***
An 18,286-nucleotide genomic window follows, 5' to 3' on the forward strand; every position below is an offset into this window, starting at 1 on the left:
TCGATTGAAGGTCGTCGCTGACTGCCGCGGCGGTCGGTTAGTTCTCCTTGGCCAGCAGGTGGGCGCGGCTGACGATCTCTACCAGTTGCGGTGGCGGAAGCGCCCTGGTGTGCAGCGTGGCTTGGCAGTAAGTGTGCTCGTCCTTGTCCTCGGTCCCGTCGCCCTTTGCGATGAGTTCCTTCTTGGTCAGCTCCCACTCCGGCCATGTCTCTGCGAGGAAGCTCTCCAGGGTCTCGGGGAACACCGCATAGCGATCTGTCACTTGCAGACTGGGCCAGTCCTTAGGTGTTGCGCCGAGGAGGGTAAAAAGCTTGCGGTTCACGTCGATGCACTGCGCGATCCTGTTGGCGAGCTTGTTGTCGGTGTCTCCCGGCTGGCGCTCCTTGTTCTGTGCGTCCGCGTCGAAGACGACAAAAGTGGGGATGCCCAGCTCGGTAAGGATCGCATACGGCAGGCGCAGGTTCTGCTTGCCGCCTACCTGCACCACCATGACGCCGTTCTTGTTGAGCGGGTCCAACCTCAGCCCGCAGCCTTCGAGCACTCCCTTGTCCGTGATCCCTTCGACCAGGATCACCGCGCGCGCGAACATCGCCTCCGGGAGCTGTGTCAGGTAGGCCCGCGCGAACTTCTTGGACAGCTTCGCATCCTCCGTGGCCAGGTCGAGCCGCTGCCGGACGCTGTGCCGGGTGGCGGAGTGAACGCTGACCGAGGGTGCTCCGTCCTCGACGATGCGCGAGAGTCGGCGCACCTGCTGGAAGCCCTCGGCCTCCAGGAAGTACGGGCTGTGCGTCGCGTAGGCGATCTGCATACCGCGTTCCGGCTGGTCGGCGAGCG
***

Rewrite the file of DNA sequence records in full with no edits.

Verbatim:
An 18,286-nucleotide genomic window follows, 5' to 3' on the forward strand; every position below is an offset into this window, starting at 1 on the left:
TCGATTGAAGGTCGTCGCTGACTGCCGCGGCGGTCGGTTAGTTCTCCTTGGCCAGCAGGTGGGCGCGGCTGACGATCTCTACCAGTTGCGGTGGCGGAAGCGCCCTGGTGTGCAGCGTGGCTTGGCAGTAAGTGTGCTCGTCCTTGTCCTCGGTCCCGTCGCCCTTTGCGATGAGTTCCTTCTTGGTCAGCTCCCACTCCGGCCATGTCTCTGCGAGGAAGCTCTCCAGGGTCTCGGGGAACACCGCATAGCGATCTGTCACTTGCAGACTGGGCCAGTCCTTAGGTGTTGCGCCGAGGAGGGTAAAAAGCTTGCGGTTCACGTCGATGCACTGCGCGATCCTGTTGGCGAGCTTGTTGTCGGTGTCTCCCGGCTGGCGCTCCTTGTTCTGTGCGTCCGCGTCGAAGACGACAAAAGTGGGGATGCCCAGCTCGGTAAGGATCGCATACGGCAGGCGCAGGTTCTGCTTGCCGCCTACCTGCACCACCATGACGCCGTTCTTGTTGAGCGGGTCCAACCTCAGCCCGCAGCCTTCGAGCACTCCCTTGTCCGTGATCCCTTCGACCAGGATCACCGCGCGCGCGAACATCGCCTCCGGGAGCTGTGTCAGGTAGGCCCGCGCGAACTTCTTGGACAGCTTCGCATCCTCCGTGGCCAGGTCGAGCCGCTGCCGGACGCTGTGCCGGGTGGCGGAGTGAACGCTGACCGAGGGTGCTCCGTCCTCGACGATGCGCGAGAGTCGGCGCACCTGCTGGAAGCCCTCGGCCTCCAGGAAGTACGGGCTGTGCGTCGCGTAGGCGATCTGCATACCGCGTTCCGGCTGGTCGGCGAGCG